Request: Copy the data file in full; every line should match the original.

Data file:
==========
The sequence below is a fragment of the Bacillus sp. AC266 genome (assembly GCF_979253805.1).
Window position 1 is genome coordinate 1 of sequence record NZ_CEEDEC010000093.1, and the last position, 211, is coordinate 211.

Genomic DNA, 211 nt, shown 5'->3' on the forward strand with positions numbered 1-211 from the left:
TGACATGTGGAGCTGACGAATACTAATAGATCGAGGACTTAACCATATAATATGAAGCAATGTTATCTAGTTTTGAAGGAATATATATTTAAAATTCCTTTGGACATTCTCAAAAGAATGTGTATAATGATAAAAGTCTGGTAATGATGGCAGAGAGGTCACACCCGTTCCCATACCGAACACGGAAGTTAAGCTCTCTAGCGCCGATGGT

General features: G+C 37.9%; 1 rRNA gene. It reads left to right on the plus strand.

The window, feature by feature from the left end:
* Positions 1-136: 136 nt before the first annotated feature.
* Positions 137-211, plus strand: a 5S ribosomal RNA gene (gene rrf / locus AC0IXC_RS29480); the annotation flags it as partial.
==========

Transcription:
The sequence below is a fragment of the Bacillus sp. AC266 genome (assembly GCF_979253805.1).
Window position 1 is genome coordinate 1 of sequence record NZ_CEEDEC010000093.1, and the last position, 211, is coordinate 211.

Genomic DNA, 211 nt, shown 5'->3' on the forward strand with positions numbered 1-211 from the left:
TGACATGTGGAGCTGACGAATACTAATAGATCGAGGACTTAACCATATAATATGAAGCAATGTTATCTAGTTTTGAAGGAATATATATTTAAAATTCCTTTGGACATTCTCAAAAGAATGTGTATAATGATAAAAGTCTGGTAATGATGGCAGAGAGGTCACACCCGTTCCCATACCGAACACGGAAGTTAAGCTCTCTAGCGCCGATGGT

General features: G+C 37.9%; 1 rRNA gene. It reads left to right on the plus strand.

The window, feature by feature from the left end:
* Positions 1-136: 136 nt before the first annotated feature.
* Positions 137-211, plus strand: a 5S ribosomal RNA gene (gene rrf / locus AC0IXC_RS29480); the annotation flags it as partial.